5 Easy Ingredients of a Successful Online Marketing Formula

Image credit: Zsuzsanna Kilian

I avoid in-person events as much as possible. It’s not because I’m an introvert. It’s not because I look hideous. (Although we should know better than to let our looks get in the way of meetings.) It’s because I’m deaf. Most people understand me when I speak. It’s the other side — the more important part– of the conversation that’s a problem for me: Listening.

It’s true that the average lipreader catches only one-third of what people say. Try reading every third word in this post or another and see how much you understand. I can usually fill in the gaps, but not always.

“My name is [mumble]” is a biggie. I might ask the person to repeat once, but no more. In a book club meeting, someone mentioned that reading the book and seeing the movie version was not a good movie. I asked for the name of the book. Missed it. Repeated once and missed it again. Gave up.

While this sounds innocent and no big deal, it is. People judge you when you don’t catch things because it makes a person look obtuse or not smart. With digital marketing, I don’t miss a single thing and I catch every name and title. What you see of me online is all me without the barriers or presumptions. Writers can do more than just publish content to market themselves. These work well and take up whatever time you put into it.

1. Create a web site with a personal URL

It’s easier and cheaper than ever to build and update a web site. Using blogging applications like WordPress and Tumblr work well. They also have a lot of free and low-price templates available. A customized design adds a personal touch to your brand, but sometimes people don’t have the funds available right away.

You can work it out so the only cost you incur is the yearly fee to buy your own URL. writer.blogspot.com hurts the professionalism. You have a lot of options for creating a web site using a blog app. Whether you should blog or not is a different discussion.

2. Set up social media profiles

The web site and blog is your home on the Internet. Social media sites give you a meeting place. Many, many social media sites exist. Forget that. Don’t let it faze you. Pick two or three and completely fill your profile on those sites. Currently, the biggies are LinkedIn, Facebook and Twitter. That can and will change. Remember MySpace was hot?

I have a page that receives updates from my blog and Twitter account, but I don’t visit it. I’ll set up accounts on other social media sites, but only on a “come across it” basis. Usually, I get an invite from a colleague and join up then. I fill in the profile as much as I can.

3. Join conversations

It doesn’t matter where. I go to blogs and leave comments, participate in scheduled Twitter chats, respond to people’s Facebook messages and reply and retweet tweets. Some people love to talk in forums.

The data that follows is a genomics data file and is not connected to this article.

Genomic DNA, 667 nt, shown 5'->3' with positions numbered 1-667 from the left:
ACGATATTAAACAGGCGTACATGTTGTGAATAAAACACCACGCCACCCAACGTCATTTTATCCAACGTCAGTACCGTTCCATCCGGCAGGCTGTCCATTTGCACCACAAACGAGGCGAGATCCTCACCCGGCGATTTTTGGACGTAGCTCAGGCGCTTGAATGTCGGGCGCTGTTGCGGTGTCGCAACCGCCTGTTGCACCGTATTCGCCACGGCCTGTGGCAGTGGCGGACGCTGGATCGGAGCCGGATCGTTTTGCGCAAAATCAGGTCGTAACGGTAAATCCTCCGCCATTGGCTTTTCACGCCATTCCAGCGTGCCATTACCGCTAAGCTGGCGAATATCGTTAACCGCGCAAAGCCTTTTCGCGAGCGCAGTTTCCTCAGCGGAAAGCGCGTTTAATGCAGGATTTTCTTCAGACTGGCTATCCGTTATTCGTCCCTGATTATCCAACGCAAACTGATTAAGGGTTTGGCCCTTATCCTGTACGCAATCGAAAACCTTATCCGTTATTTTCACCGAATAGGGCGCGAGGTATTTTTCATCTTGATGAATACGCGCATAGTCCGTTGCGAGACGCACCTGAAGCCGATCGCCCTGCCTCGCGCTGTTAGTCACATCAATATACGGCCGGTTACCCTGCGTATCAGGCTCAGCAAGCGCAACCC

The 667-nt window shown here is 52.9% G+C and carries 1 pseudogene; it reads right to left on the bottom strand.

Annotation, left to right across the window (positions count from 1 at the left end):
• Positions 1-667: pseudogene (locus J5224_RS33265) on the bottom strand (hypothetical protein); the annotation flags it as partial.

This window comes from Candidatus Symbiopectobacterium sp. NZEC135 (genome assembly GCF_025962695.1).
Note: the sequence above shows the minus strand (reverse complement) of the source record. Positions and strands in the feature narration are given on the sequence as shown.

Notice this says “join conversations,” not “give soliloquies.” People who talk to no one in particular or don’t acknowledge other people’s existence are not listening or becoming a part of the community. The only folks who can get away with this are celebrities.

4. Do the guest thing

Invite and ask. Invite others to be a guest in your blog or community, and ask if you can do the same for others. You’re reaching two new audiences: the other person’s audience and the other person.

The other person has a following and will ask people to check out the guest post in your community. Most guest posts come with a byline, which means link juice for your site and getting your name out there.

5. Link to your site and accounts

On your web site, link to your Twitter and other IDs. In your email signature, link to your web site and important IDs. Make sure everything points everywhere else. Do you have an email newsletter? Put your links there, too. This covers all your bases. Those who prefer email updates, RSS feeds and social media IDs.

These five I do on an almost daily basis. It works because I have a comfortable workload. You can do much more with online marketing, but other online marketing tools take more time. Some people do videos. Some do podcasts. Some do webinars. Some do email newsletters.

Doing a video or podcast requires thinking about the goals, writing the script, recording, and editing before you can publish. With social media, you have control over how much time you spend.

What online marketing tools work well for you?

8 thoughts on “5 Easy Ingredients of a Successful Online Marketing Formula”

  1. Hi, Meryl!
    Thanks for laying all this out so clearly. The Internet certainly has been a real boon to networking for all of us–though I imagine it has been especially so for you as a deaf person.
    Blogs, forums, social media, and other websites make it so easy to carry on conversations, stay connected, promote our brand, and access accurate information. It’s hard to imagine how we ever got along without them!
    Take care!

  2. @George, you’re right that blogging is better with the social media aspect.
    @Jeanne, I can’t imagine life without electronic conversations because I started back in high school in pre-Internet days… instead of Internet, we had BBSes.
    @Pamela, thanks for reading.

  3. One thing I love about the Internet is the way it expands our reach all the way across the globe, allowing us to connect with people we will likely never meet. I’m sure that’s one Internet feature that beats the heck out of BBSes–as wonderful as they may have been at the time! 😉

  4. You got that right, @Jeanne. I have clients around the world. That would never happen with a BBS unless you’re using global services like Prodigy and AOL.


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